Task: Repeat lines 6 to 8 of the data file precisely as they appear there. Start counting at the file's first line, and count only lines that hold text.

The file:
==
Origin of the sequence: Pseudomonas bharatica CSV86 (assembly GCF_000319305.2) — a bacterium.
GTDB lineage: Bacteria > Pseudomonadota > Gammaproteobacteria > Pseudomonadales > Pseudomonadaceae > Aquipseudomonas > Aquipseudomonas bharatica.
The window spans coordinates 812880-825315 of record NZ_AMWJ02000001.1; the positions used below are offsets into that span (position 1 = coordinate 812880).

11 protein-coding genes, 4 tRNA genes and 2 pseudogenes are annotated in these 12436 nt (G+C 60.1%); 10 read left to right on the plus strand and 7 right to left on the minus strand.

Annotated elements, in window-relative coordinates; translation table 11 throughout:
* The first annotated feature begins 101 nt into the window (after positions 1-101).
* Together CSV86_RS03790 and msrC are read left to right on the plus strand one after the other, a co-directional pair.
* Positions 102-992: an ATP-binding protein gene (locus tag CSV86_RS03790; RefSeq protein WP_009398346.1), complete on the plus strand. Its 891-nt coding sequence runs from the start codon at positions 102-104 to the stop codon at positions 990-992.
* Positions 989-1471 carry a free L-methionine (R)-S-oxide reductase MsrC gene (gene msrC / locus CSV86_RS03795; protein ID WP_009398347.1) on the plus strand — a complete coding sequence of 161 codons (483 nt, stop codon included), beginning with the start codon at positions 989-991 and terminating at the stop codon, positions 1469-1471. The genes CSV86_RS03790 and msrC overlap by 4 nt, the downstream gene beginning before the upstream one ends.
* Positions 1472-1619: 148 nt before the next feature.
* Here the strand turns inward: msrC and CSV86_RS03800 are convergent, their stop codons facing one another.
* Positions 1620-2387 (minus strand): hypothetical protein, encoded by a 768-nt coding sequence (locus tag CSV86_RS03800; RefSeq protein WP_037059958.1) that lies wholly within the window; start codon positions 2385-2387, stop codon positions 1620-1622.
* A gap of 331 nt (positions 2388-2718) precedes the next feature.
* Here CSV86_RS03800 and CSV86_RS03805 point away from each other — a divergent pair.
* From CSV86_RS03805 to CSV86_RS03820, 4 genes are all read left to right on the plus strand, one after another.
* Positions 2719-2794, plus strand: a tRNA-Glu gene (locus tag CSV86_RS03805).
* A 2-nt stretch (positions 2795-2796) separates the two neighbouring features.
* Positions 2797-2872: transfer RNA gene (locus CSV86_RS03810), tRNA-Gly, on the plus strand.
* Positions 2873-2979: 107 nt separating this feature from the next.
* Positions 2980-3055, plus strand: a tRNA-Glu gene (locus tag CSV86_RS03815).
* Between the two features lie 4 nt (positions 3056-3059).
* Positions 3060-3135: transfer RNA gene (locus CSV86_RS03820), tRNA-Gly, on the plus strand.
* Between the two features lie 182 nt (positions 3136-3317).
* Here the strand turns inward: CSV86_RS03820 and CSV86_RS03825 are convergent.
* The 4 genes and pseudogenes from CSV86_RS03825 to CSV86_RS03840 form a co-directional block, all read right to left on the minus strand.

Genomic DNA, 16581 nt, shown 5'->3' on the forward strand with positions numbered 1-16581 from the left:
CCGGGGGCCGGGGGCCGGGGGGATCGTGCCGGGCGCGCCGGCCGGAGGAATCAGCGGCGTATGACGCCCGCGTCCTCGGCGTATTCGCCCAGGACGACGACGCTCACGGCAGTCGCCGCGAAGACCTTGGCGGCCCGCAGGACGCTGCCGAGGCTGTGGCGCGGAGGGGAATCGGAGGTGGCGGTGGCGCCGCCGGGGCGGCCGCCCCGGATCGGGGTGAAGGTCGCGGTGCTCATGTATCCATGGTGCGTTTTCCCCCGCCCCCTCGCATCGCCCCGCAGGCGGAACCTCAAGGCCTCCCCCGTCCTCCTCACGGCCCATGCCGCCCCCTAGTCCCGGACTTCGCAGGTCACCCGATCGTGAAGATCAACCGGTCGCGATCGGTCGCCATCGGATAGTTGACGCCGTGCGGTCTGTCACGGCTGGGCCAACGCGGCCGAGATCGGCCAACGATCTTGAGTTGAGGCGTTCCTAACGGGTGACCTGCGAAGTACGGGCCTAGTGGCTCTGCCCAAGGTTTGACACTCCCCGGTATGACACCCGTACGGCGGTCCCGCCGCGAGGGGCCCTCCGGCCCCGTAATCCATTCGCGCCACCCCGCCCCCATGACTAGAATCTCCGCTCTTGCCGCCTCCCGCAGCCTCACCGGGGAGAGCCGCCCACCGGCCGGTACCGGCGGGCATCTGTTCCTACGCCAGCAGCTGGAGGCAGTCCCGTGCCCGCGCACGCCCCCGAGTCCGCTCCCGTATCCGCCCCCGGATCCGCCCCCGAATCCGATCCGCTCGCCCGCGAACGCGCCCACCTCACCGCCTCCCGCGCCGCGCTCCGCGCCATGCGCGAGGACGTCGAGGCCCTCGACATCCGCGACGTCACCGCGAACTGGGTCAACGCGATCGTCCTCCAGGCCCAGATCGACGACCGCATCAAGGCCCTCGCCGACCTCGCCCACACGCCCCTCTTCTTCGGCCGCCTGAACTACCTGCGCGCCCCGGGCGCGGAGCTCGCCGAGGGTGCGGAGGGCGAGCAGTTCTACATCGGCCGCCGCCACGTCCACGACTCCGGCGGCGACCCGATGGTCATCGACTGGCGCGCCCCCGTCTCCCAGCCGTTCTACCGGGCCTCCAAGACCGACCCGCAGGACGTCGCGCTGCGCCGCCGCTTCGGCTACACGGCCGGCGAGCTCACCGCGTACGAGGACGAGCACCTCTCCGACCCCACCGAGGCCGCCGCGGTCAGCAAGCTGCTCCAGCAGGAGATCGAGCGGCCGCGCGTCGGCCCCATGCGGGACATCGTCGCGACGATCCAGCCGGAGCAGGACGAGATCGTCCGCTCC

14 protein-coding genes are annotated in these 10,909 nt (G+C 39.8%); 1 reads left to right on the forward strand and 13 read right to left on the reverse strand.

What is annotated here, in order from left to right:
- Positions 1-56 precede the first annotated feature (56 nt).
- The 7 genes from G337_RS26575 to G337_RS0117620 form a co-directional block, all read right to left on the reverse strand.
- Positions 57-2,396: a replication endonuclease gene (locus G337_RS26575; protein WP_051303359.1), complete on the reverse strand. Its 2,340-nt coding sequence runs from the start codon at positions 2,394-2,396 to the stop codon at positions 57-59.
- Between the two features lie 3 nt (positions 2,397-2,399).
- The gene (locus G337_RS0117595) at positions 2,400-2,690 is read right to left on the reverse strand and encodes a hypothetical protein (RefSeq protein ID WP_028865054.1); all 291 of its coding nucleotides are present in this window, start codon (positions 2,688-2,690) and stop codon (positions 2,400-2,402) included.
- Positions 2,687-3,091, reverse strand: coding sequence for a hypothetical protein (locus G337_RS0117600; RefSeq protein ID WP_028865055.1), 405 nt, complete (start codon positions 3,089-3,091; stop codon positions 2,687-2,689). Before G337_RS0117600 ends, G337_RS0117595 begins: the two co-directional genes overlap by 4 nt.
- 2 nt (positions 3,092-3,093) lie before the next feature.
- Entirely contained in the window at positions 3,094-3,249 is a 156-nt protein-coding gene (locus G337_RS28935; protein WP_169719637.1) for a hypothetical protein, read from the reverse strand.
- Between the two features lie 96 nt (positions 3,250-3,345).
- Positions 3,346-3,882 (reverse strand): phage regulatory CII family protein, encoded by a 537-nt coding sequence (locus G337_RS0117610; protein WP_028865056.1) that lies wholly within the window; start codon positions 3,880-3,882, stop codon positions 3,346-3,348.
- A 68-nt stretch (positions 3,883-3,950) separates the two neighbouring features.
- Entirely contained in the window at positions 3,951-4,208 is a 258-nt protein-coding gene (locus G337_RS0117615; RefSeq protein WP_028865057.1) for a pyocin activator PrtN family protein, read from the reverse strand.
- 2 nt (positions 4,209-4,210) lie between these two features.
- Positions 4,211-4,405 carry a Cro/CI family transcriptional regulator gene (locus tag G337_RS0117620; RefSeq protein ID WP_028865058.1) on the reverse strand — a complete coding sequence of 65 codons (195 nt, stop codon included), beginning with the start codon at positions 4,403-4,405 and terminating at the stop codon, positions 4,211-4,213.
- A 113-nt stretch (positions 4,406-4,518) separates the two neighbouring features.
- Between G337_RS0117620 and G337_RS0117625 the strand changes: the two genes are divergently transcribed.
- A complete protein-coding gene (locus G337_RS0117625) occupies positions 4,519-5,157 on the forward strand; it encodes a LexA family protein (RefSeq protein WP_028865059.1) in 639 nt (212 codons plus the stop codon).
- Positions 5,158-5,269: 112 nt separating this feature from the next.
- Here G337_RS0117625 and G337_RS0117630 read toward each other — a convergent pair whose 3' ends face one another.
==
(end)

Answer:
* The first annotated feature begins 101 nt into the window (after positions 1-101).
* Together CSV86_RS03790 and msrC are read left to right on the plus strand one after the other, a co-directional pair.
* Positions 102-992: an ATP-binding protein gene (locus tag CSV86_RS03790; RefSeq protein WP_009398346.1), complete on the plus strand. Its 891-nt coding sequence runs from the start codon at positions 102-104 to the stop codon at positions 990-992.